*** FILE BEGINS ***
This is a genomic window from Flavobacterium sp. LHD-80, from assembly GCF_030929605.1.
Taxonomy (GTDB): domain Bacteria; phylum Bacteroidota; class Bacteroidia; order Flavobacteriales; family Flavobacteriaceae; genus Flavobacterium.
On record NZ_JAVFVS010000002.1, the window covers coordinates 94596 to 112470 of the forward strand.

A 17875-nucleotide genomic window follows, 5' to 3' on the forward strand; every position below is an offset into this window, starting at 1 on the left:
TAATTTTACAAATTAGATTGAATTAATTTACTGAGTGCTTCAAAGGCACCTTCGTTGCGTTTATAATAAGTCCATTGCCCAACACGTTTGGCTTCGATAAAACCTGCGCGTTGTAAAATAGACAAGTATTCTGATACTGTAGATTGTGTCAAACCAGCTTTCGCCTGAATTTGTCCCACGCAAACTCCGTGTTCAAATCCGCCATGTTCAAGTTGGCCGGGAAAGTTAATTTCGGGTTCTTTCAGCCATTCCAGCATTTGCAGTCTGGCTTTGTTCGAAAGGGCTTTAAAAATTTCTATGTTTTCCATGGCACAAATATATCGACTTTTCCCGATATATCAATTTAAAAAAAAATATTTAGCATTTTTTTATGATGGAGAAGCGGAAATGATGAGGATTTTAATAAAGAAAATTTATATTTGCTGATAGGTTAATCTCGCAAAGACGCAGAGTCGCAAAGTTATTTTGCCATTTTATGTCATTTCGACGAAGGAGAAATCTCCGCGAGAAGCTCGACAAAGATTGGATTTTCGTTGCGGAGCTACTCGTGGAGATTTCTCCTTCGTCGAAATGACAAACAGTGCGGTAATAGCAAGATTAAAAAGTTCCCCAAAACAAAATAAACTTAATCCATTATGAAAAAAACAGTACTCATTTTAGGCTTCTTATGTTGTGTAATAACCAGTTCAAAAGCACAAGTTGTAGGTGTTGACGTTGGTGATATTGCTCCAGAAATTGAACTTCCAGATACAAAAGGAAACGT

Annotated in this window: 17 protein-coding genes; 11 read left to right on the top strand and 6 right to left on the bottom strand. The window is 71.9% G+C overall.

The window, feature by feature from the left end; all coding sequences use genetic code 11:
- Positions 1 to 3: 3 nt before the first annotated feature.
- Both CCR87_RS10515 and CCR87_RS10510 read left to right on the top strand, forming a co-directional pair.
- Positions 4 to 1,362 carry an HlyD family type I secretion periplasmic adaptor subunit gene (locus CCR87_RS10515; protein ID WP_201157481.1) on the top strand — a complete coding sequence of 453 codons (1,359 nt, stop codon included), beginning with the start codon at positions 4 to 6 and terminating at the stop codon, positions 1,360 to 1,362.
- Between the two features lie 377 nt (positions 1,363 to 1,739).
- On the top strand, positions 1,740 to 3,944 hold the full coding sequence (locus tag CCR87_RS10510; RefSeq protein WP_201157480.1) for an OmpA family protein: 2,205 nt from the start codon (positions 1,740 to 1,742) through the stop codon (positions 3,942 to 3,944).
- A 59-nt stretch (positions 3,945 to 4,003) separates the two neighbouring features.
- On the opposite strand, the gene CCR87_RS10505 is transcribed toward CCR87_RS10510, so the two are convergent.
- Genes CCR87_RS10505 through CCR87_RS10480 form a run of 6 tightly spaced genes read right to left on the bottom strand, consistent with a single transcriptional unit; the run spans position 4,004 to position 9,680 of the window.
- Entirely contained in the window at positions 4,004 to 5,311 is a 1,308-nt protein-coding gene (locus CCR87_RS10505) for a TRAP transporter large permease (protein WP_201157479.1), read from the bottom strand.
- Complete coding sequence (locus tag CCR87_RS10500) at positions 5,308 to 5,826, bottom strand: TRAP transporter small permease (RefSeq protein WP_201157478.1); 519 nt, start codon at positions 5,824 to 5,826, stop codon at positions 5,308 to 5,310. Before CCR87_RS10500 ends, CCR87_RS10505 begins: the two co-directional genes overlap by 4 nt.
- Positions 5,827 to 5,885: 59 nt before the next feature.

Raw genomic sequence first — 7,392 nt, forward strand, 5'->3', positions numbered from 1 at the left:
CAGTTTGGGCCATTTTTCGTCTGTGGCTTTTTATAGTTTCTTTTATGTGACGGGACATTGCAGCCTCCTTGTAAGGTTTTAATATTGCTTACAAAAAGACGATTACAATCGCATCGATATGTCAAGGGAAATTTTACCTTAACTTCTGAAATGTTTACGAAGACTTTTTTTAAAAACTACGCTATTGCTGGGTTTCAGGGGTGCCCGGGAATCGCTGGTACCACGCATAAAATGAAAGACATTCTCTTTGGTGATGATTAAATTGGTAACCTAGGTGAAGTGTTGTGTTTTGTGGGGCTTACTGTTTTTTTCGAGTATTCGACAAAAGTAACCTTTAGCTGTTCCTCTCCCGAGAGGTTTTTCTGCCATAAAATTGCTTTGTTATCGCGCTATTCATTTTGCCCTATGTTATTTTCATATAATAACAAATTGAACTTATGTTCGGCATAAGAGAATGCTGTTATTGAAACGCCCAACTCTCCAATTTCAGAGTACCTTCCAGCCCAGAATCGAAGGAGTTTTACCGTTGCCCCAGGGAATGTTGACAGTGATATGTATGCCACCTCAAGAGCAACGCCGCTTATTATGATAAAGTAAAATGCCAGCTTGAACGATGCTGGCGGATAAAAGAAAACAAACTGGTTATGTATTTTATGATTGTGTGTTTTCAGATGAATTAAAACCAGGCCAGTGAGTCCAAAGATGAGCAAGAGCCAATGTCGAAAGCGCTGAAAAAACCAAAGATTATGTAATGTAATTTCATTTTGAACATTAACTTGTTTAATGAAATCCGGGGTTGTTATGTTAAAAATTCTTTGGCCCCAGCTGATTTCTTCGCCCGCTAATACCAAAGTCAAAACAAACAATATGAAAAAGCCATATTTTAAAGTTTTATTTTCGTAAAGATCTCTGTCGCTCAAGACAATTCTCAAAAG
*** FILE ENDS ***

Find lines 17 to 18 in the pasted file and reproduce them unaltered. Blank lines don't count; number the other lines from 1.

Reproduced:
- Complete coding sequence (locus tag CCR87_RS10500) at positions 5,308 to 5,826, bottom strand: TRAP transporter small permease (RefSeq protein WP_201157478.1); 519 nt, start codon at positions 5,824 to 5,826, stop codon at positions 5,308 to 5,310. Before CCR87_RS10500 ends, CCR87_RS10505 begins: the two co-directional genes overlap by 4 nt.
- Positions 5,827 to 5,885: 59 nt before the next feature.